Italy’s Transfer Pricing Regulations are Updated
The Italian tax administration’s new regulations on transfer pricing documentation, issued in late November 2020 (Protocol No. 360494), rewrite the country’s 2010 rules to better align with OECD guidelines and principles.
The new regulations include:
- New rules on the definition of small and medium-sized entities (SMEs)
- New electronic signing requirements
- New documentation requirements for low-value-added services
- Rules on eligibility for the penalty protection regime
The new guidance is effective from FY 2020 onward, including transfer pricing documentation prepared in FY 2021. While any change in paperwork represents a headache for many multinationals, the alignment of Italy’s transfer pricing rules with OECD guidelines allows multinationals advantages like audit protection for select transactions, while giving the tax authority broader legal scope to initiate audits.
Subsequently, the overall increased standards for documentation may also lead to more tax audits overall by the Italian tax administration and higher costs for taxpayers to defend themselves. However, penalty protection is possible if taxpayers’ annual corporate tax return confirms the transfer pricing documentation has been prepared before the deadline. Timeliness also helps MNEs if documentation is requested by the Italian tax authorities, even if the new rules give you double the time–20 days in all–to comply.
Yet where the 2010 rules left room for multinationals to present their transfer pricing narratives in general terms, the very structure of the master file and local file required by Italy’s new rules are designed to probe functions and particularly the size of companies filing documentation. Further alignment with the OECD transfer pricing guidelines also means multinationals’ transfer pricing documentation should now offer increased disclosure, especially when it comes to financial statements and data reconciliation.
‘Small and Medium-Sized’ Enterprises Now Defined Partly by Control
The emphasis on company size in documentation comes hand-in-hand with new rules defining ‘small- and medium-sized’ enterprises in the eyes of the Italian Revenue Agency. If a business qualifies as a SME, it’s only required to update its benchmarking analysis every three years.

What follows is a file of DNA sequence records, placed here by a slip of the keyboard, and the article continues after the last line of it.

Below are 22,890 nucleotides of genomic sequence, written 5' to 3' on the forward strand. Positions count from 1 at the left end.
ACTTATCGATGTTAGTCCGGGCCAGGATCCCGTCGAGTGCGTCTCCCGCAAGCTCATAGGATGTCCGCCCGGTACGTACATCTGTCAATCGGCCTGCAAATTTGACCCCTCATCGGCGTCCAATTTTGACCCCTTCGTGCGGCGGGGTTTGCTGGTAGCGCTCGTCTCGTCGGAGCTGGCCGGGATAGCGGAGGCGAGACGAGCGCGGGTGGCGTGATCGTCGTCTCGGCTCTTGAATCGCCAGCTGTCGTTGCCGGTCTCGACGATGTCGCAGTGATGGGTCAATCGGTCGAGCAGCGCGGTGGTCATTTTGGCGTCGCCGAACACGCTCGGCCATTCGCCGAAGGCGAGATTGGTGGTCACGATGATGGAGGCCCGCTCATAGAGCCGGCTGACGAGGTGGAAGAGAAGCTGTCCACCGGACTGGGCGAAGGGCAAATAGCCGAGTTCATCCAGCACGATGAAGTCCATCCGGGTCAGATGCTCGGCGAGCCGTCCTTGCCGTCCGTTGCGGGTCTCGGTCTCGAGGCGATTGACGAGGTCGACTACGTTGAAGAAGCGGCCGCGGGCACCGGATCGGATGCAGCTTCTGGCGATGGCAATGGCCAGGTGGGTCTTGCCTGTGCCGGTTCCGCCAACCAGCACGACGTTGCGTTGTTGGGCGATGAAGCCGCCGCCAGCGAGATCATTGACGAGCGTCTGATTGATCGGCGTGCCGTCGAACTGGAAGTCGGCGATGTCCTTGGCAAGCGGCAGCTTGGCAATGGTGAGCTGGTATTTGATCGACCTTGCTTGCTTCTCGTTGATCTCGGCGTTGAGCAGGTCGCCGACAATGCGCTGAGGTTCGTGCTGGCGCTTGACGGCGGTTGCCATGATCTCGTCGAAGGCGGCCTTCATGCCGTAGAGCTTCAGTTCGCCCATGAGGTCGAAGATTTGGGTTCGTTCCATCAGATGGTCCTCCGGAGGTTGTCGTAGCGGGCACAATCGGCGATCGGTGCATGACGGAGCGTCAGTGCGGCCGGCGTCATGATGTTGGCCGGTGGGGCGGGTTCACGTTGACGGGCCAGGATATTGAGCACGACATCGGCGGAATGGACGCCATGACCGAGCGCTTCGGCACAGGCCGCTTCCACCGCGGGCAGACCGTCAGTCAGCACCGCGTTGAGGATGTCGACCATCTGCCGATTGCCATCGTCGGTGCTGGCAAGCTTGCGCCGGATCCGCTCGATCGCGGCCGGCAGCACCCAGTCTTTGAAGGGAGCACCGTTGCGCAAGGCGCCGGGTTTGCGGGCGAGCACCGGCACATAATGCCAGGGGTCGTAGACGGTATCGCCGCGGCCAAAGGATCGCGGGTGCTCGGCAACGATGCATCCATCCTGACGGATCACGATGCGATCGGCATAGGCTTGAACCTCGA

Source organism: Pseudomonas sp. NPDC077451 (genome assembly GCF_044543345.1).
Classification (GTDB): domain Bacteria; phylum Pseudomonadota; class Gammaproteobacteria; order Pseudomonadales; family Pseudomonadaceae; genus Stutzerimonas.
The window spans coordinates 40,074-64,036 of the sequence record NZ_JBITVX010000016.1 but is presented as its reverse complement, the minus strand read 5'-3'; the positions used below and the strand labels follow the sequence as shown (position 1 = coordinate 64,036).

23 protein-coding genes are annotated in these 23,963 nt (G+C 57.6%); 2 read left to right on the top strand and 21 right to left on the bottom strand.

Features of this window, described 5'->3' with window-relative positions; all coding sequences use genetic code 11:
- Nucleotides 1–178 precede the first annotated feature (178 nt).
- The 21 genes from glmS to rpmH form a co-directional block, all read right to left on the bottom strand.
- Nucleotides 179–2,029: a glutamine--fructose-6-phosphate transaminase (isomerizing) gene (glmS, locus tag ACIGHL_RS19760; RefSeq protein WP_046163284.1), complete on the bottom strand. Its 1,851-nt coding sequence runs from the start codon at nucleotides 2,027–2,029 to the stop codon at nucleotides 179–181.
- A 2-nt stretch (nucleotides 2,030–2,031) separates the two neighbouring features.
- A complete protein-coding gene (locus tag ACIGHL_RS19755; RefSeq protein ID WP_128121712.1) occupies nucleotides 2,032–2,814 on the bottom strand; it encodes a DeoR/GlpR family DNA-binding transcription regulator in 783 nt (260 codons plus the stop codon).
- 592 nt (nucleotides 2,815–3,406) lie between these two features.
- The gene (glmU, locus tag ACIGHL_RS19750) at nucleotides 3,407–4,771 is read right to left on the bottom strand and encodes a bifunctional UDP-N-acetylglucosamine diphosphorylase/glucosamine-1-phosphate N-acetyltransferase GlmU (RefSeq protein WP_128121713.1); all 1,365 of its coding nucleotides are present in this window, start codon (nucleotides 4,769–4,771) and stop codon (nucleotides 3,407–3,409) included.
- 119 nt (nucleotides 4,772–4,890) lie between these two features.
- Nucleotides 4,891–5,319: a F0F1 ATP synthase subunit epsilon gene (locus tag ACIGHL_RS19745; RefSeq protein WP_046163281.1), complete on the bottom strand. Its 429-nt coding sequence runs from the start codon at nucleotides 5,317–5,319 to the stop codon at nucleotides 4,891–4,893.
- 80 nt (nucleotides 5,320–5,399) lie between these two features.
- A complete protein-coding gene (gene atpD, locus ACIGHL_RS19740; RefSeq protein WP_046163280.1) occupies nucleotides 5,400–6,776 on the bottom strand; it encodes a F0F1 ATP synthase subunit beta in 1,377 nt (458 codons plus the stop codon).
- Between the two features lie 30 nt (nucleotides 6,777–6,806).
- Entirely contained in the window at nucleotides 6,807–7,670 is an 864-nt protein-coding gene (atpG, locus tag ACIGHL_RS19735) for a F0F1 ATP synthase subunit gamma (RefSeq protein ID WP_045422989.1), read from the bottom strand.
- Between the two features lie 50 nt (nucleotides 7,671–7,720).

However, the regulations stipulate that a company cannot qualify as a SME if it either directly or indirectly controls or is controlled by a company that isn’t below the €50 million turnover threshold from the 2010 regulations. The amendment likely means small and medium-sized Italian subsidiaries of MNEs will be disqualified from benefiting from the three-year period for updating transfer pricing benchmarking analysis.
Supplementary Returns and Signatures
Among Italy’s other new requirements is that transfer pricing documentation must be electronically signed with a time stamp by a taxpayer’s legal representative or delegate, no later than the deadline to file the corporate tax return. Because the rule suggests that any amendment to the transfer pricing documentation is useless without a supplementary corporate tax return, some find the new regulation on signatures cumbersome.
A related change to Italy’s rules now allows companies maintaining proper transfer pricing documentation to file a supplementary corporate tax return if mistakes or omissions concerning transfer pricing transactions increase the corporate income tax.
If situations require amendments to align transfer pricing documentation with the arm’s length principle, the taxpayer can electronically sign the documentation again with a new timestamp, even if it passes the deadline.
If they do, the new guideance says taxpayers should file a supplementary corporate return for FY 2019 or earlier years by Dec. 31, 2020 to avoid paying penalties and interest for payment.
A “Simplified Approach” to Low Value-Added services
Current Italian law defines low value-added services as supportive in nature. They’re not considered principle activities typically performed by the multinational group. These are services that do not involve or create unique and valuable intangibles, and will not significantly increase the taxpayer’s risk position.
While typically difficult to document by nature Italy’s new guidance now allows MNEs to adopt a “simplified approach” for supporting these low- value-added services in transfer pricing documentation by qualifying a five-percent markup on services as an arm’s length renumeration. To take advantage of this shortcut, a multinational’s documentation must justify the inclusion of these transactions as low-value-added services, with agreements supporting the use of the service and criteria used to calculate the price.